The Pistons improved to 37–43 in 1961–62, with Howell leading the team averaging a double-double of 19.9 points and 12.6 rebounds, along with 2.4 assists.[16] The Pistons defeated the Cincinnati Royals 3–1 in the playoffs, behind 22.0 points from Howell. The Pistons were then defeated by the Lakers for the third consecutive year in the Western Conference Final 4–2, as Howell averaged 18.7 points in the series.[17]

In 1962–63 Howell averaged a double-double of 22.7 points and 11.5 rebounds. The Pistons finished 34–46, losing to Bob Pettit and the St. Louis Hawks 3–1 in the playoffs, with Howell averaging 17.8 and 10.5 in the series.[18]

The Pistons replaced Dick McGuire with Charles Wolf as head coach in 1963–64 and the team finished 23–57. Howell again was an All-Star and averaged a double-double of 21.6 points and 10.1 rebounds.[19]

Baltimore Bullets (1964–1966)

On June 18, 1964, Howell's Detroit tenure ended. He was traded by the Pistons with Bob Ferry, Les Hunter, Wali Jones and Don Ohl to the Baltimore Bullets for Terry Dischinger, Don Kojis and Rod Thorn.[20]

With Baltimore in 1964–65, Howell led the league in personal fouls (345) and averaged 19.2 and 10.5 rebounds, playing alongside Walt Bellamy. The Bullets finished 37–43 under head coach Buddy Jeannette.[20][21] The Bullets won their first round series 3–1 over the St. Louis Hawks, before losing 4–2 to the Los Angeles Lakers in the Western Conference Finals, despite 21.8 points and 13.4 rebounds from Howell. Jerry West averaged 46.3 points and 6.8 assists for the Lakers in the series.[22]

Under head coach Paul Seymour (Jeannette moved to become the GM), the Bullets finished 38–42, and Howell averaged 17.5 points and 9.9 rebounds. The team was swept by the St. Louis Hawks in the playoffs.[23]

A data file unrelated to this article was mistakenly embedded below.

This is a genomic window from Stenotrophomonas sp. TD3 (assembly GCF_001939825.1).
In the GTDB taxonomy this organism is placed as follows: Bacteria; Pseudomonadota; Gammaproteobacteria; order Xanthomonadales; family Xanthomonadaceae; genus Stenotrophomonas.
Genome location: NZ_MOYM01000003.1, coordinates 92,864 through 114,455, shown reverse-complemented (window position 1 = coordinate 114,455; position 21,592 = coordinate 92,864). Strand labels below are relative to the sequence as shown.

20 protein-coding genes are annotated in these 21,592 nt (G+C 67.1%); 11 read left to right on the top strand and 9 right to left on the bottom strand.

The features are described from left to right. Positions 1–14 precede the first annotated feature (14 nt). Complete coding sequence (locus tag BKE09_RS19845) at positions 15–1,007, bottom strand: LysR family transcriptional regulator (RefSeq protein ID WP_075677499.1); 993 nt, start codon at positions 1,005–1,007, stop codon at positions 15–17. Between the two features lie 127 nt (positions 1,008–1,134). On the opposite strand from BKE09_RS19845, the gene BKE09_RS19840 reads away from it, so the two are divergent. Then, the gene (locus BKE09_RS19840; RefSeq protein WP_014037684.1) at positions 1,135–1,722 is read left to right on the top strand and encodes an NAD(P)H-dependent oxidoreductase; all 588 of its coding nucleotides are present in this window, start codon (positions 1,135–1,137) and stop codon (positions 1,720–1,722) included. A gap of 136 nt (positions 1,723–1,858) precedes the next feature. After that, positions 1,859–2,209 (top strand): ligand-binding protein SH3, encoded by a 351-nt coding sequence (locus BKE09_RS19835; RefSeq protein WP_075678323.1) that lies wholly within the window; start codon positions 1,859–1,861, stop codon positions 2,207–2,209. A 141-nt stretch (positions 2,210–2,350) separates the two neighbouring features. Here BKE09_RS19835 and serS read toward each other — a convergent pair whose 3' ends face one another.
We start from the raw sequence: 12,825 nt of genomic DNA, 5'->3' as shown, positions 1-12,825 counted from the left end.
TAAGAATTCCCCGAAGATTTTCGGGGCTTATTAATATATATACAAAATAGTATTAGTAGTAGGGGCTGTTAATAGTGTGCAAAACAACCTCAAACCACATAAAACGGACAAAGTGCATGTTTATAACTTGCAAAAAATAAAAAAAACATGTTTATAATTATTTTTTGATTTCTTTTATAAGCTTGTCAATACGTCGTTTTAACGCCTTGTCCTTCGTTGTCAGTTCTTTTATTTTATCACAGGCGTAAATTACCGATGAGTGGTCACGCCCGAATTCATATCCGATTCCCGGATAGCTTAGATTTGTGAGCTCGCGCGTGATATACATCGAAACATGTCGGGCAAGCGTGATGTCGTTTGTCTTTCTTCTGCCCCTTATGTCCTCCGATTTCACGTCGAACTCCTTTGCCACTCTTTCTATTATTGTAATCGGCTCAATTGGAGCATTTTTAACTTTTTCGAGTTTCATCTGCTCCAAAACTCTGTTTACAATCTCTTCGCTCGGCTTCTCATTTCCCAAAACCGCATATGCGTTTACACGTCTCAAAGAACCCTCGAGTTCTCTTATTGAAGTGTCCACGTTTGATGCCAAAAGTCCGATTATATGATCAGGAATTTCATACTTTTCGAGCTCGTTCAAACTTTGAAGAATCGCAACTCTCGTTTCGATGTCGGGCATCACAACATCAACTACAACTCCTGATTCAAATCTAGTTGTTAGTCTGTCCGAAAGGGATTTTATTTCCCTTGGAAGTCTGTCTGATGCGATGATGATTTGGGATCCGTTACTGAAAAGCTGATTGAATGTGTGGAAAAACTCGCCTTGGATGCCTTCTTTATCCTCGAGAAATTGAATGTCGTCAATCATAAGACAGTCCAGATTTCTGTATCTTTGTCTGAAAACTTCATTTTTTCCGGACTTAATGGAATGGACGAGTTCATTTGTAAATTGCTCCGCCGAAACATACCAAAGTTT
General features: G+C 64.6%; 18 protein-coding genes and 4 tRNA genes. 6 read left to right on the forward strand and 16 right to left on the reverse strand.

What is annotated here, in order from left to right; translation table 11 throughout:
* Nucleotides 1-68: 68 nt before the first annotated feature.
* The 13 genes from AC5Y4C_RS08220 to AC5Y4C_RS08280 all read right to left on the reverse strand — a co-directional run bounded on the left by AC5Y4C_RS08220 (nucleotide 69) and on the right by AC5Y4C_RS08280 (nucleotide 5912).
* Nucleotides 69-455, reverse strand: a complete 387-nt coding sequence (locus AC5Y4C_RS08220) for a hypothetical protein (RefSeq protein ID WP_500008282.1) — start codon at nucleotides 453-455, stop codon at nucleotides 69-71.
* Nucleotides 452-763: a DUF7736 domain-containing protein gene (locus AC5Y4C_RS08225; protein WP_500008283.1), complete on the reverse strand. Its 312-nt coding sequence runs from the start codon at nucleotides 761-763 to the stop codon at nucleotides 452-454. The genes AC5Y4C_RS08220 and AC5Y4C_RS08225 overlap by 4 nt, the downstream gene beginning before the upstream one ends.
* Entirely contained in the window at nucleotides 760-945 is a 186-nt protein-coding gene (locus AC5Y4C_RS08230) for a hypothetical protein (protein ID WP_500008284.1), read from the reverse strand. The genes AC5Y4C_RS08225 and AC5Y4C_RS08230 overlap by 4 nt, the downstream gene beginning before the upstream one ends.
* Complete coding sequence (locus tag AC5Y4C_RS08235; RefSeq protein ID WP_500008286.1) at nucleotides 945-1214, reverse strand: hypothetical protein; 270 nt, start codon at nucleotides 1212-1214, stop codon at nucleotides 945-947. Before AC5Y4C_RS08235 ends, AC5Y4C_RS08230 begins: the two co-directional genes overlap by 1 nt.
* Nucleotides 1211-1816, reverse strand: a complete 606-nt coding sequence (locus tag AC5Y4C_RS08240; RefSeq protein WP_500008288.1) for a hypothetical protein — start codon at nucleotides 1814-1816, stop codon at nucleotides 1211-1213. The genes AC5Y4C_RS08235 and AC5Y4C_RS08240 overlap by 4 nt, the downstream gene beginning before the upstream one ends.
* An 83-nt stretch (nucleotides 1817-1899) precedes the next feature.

Boston Celtics (1966–1970)

Howell's career took a landmark turn on September 1, 1966, when he was traded by the Baltimore Bullets to the Boston Celtics for Mel Counts in a trade engineered by the Celtics' Red Auerbach.[20] In Boston, Howell joined a roster loaded with future Hall of Famers: player-coach Bill Russell, John Havlicek, Don Nelson, K.C. Jones, Satch Sanders, Wayne Embry and Sam Jones. Howell blended in quite well, averaging 20.0 points and 8.4 rebounds for the 60–21 Celtics. Undoubtedly Russell's rebounding skills kept a few from Howell, as Russell averaged 21.0 rebounds per game.[24] The Celtics defeated the New York Knicks 3–1 in the playoffs, before losing 4–1 to Wilt Chamberlain and the eventual NBA Champion Philadelphia 76ers in the Eastern Conference Finals. Chamberlain averaged a triple-double of 32.0 points, 21.6 rebounds and 10.0 assists in the series. Howell averaged 17.2 points and 6.8 rebounds.[25]

Howell earned an NBA Championship ring in 1967–68. The Celtics won the NBA Title, defeating the Los Angeles Lakers 4–2 in the NBA Finals. Howell averaged 19.8 points and 9.8 rebounds in the regular season as the 54–28 Celtics earned Russell his first title as head coach. The Celtics beat the Pistons 4–2 in the playoffs, with Howell third on the team with 17.7 points in the series.[26]